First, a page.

Welcome to Documenting America’s Path to Recovery. Today we look at:
- A mask mandate in Nevada
- A vaccine incentive initiative for Ohio state employees
- Vaccine distribution
- School closures and reopenings
- Travel restrictions
- State proof-of-vaccination requirements and policies
- Federal responses
- COVID-19 policy changes from this time last year
We are committed to keeping you updated on the government responses to the COVID-19 pandemic affecting your daily life—from mask requirements to vaccine-related policies and beyond. To see epidemiological COVID-19 data, visit these sources: Our World in Data, Centers for Disease Control and Prevention, Johns Hopkins Coronavirus Research Center.
Want to know what we covered Tuesday? Click here.
What is changing in the next four days?
Nevada (Democratic trifecta): On Friday, July 30, Gov. Steve Sisolak’s (D) new mask mandate, reflecting the Centers for Disease Control and Prevention’s (CDC) recent guidance, will take effect in counties with “substantial or high transmission” of COVID-19. In those counties, vaccinated and unvaccinated people must wear masks indoors. Sisolak issued the order on July 27.
Since our last edition
What rules and restrictions are changing in each state? For a continually updated article, click here.
Arizona (Republican trifecta): On July 28, Arizona Department of Health Services Director Cara Christ announced the state would adopt recent CDC guidance recommending all vaccinated and unvaccinated individuals wear masks in public indoor settings located in areas with substantial and high coronavirus transmission rates.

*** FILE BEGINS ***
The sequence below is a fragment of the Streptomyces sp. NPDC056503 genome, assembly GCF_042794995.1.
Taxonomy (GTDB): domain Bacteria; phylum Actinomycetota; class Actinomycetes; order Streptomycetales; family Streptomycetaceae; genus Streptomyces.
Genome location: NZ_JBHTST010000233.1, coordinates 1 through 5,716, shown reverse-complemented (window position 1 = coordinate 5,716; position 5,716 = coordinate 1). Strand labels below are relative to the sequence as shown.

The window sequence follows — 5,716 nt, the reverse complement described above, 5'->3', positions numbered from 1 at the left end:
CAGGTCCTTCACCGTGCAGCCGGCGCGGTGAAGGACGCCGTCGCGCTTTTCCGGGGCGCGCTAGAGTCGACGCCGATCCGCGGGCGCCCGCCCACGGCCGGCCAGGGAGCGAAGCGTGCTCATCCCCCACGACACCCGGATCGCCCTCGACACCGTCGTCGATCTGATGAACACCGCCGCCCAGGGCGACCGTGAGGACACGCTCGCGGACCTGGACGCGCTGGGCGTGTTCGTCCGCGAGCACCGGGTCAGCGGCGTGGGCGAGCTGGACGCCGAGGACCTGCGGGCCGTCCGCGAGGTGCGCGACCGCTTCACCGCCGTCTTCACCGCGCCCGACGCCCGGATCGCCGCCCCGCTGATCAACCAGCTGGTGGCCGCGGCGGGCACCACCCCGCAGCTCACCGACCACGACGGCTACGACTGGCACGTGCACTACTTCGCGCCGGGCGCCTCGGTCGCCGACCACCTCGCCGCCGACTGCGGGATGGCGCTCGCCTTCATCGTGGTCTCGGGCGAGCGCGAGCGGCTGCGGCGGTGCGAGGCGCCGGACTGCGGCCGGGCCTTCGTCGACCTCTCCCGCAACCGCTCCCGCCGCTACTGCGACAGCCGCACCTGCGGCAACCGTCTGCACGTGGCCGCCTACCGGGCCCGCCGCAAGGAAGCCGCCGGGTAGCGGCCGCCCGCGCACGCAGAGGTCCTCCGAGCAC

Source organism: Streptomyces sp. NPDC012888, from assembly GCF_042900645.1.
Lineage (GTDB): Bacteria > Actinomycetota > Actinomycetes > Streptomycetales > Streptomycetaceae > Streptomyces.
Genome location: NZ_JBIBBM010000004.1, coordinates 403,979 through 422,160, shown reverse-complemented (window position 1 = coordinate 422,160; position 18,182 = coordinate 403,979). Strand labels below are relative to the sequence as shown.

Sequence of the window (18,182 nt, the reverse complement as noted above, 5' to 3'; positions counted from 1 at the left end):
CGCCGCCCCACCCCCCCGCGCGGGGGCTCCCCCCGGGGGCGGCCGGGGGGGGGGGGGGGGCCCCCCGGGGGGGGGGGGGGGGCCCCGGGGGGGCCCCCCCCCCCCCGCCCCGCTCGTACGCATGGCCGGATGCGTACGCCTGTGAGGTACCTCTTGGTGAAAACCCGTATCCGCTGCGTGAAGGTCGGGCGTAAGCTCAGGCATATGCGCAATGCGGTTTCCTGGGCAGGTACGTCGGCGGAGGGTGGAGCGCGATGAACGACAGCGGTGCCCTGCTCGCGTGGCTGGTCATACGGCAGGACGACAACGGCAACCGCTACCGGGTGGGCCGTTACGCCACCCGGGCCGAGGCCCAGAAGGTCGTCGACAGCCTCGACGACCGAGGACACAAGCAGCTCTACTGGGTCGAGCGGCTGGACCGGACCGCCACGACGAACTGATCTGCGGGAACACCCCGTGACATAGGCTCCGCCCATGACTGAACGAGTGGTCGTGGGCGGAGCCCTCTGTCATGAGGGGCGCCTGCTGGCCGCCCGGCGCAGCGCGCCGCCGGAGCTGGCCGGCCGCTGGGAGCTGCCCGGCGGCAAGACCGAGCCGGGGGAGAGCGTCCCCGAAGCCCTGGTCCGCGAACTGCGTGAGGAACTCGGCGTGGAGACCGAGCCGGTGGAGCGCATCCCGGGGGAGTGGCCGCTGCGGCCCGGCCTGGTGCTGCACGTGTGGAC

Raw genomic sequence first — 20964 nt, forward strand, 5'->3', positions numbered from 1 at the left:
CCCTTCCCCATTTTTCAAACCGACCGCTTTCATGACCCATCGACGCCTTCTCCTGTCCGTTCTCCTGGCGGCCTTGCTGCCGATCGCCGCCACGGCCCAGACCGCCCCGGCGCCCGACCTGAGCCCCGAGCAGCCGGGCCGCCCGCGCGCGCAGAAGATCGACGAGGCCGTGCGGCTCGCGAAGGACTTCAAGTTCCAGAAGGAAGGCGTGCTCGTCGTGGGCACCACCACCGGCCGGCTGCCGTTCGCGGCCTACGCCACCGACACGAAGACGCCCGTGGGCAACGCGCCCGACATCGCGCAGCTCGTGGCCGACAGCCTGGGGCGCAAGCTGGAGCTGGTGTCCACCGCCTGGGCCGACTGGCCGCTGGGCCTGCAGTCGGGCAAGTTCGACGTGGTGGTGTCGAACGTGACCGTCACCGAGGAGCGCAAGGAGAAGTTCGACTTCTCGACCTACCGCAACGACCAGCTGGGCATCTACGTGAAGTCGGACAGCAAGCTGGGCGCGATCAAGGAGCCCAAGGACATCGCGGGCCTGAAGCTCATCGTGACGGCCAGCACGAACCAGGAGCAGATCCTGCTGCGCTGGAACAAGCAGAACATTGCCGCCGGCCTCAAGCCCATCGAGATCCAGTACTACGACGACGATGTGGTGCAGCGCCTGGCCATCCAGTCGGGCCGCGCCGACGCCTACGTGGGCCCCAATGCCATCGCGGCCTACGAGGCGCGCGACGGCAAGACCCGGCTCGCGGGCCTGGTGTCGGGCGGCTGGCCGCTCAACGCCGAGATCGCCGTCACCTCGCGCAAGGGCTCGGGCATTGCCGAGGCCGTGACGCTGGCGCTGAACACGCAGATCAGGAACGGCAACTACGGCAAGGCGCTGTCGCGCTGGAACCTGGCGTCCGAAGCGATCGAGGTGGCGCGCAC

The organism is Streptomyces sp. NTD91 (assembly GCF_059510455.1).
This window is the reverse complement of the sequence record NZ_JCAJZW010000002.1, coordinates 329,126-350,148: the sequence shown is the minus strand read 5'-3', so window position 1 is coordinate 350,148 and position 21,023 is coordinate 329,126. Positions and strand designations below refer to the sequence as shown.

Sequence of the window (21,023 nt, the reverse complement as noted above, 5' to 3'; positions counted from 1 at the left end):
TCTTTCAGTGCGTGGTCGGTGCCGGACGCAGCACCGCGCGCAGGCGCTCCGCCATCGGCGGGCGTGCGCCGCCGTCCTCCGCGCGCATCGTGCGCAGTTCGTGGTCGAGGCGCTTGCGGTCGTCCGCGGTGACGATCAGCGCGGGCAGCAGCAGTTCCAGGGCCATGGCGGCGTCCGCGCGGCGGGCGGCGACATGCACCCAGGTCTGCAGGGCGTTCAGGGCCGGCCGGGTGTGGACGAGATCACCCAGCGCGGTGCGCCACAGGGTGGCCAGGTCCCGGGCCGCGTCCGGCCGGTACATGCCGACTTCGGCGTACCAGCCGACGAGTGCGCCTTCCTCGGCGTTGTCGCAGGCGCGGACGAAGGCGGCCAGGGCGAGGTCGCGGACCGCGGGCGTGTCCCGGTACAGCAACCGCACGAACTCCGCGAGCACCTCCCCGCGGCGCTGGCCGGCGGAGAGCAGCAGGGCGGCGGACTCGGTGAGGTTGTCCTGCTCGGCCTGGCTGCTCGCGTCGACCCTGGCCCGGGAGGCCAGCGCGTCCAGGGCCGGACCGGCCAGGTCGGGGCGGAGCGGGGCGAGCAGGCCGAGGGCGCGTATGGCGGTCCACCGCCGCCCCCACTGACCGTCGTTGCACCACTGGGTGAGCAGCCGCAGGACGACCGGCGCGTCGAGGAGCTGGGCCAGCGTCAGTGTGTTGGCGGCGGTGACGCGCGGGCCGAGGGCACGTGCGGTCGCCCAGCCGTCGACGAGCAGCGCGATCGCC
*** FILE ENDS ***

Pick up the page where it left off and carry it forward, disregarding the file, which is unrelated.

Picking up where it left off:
Illinois (Democratic trifecta): On July 27, the Illinois Department of Public Health adopted recent CDC guidance recommending all vaccinated and unvaccinated individuals wear masks in public indoor settings located in areas with substantial and high coronavirus transmission rates.
Kentucky (divided government): On July 28, Gov. Andy Beshear (D) announced vaccinated and unvaccinated individuals must wear a mask in state buildings. The requirement applies to both employees and visitors. The requirement went into effect July 29.
Maine (Democratic trifecta): On July 28, Gov. Janet Mills (D) announced the state would follow recent CDC guidance recommending all vaccinated and unvaccinated individuals wear masks in public indoor settings located in areas with substantial and high coronavirus transmission rates.
New Jersey (Democratic trifecta): On July 28, Gov. Phil Murphy (D) and New Jersey Department of Health Commissioner Judy Persichilli recommended all vaccinated and unvaccinated individuals wear masks in public indoor settings where there is increased risk of coronavirus transmission.
Ohio (Republican trifecta): On Wednesday, July 28, Gov. Mike DeWine (R) announced a new vaccine incentive initiative for state employees. Employees who get a vaccine will receive $100, while spouses who get a vaccine will get $25.
We last looked at vaccine distribution in the July 27 edition of the newsletter. As of July 28, the states with the highest vaccination rates as a percentage of total population (including children) were:
- Vermont (Republican governor): 75%
- Massachusetts (Republican governor): 72%
- Hawaii (Democratic governor): 71%
- Connecticut (Democratic governor): 69%
- Maine (Democratic governor): 68%
The states with the lowest rates were:
- Mississippi (Republican governor): 39%
- Idaho (Republican governor): 41%
- Wyoming (Republican governor): 41%
- Louisiana (Democratic governor): 41%
- Alabama (Republican governor): 43%
School closures and reopenings
We last looked at school closures and reopenings on July 22. Since then, no states changed school reopening guidelines.